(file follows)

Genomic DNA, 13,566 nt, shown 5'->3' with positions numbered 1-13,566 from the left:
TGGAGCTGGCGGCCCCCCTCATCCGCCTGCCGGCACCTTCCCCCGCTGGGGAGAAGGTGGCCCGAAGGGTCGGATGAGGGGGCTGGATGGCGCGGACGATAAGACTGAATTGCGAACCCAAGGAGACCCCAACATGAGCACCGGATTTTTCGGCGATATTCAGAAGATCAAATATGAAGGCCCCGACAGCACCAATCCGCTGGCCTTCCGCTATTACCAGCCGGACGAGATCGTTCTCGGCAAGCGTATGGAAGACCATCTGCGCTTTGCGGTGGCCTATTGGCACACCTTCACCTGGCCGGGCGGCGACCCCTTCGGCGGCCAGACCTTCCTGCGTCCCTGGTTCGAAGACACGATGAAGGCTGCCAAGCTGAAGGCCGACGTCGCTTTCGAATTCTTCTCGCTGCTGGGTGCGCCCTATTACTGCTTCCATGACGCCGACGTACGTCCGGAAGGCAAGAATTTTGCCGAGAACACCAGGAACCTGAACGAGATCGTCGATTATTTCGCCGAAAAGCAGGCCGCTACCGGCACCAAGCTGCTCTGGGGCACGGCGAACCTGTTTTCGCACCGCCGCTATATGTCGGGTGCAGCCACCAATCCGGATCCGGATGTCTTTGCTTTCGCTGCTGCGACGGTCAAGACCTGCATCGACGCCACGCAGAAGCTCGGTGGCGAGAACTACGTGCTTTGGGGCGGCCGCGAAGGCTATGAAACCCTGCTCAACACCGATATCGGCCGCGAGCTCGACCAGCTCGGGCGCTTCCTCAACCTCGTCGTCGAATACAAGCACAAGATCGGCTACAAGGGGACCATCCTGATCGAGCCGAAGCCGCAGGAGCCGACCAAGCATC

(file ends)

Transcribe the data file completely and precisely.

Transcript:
Genomic DNA, 13,566 nt, shown 5'->3' with positions numbered 1-13,566 from the left:
TGGAGCTGGCGGCCCCCCTCATCCGCCTGCCGGCACCTTCCCCCGCTGGGGAGAAGGTGGCCCGAAGGGTCGGATGAGGGGGCTGGATGGCGCGGACGATAAGACTGAATTGCGAACCCAAGGAGACCCCAACATGAGCACCGGATTTTTCGGCGATATTCAGAAGATCAAATATGAAGGCCCCGACAGCACCAATCCGCTGGCCTTCCGCTATTACCAGCCGGACGAGATCGTTCTCGGCAAGCGTATGGAAGACCATCTGCGCTTTGCGGTGGCCTATTGGCACACCTTCACCTGGCCGGGCGGCGACCCCTTCGGCGGCCAGACCTTCCTGCGTCCCTGGTTCGAAGACACGATGAAGGCTGCCAAGCTGAAGGCCGACGTCGCTTTCGAATTCTTCTCGCTGCTGGGTGCGCCCTATTACTGCTTCCATGACGCCGACGTACGTCCGGAAGGCAAGAATTTTGCCGAGAACACCAGGAACCTGAACGAGATCGTCGATTATTTCGCCGAAAAGCAGGCCGCTACCGGCACCAAGCTGCTCTGGGGCACGGCGAACCTGTTTTCGCACCGCCGCTATATGTCGGGTGCAGCCACCAATCCGGATCCGGATGTCTTTGCTTTCGCTGCTGCGACGGTCAAGACCTGCATCGACGCCACGCAGAAGCTCGGTGGCGAGAACTACGTGCTTTGGGGCGGCCGCGAAGGCTATGAAACCCTGCTCAACACCGATATCGGCCGCGAGCTCGACCAGCTCGGGCGCTTCCTCAACCTCGTCGTCGAATACAAGCACAAGATCGGCTACAAGGGGACCATCCTGATCGAGCCGAAGCCGCAGGAGCCGACCAAGCATC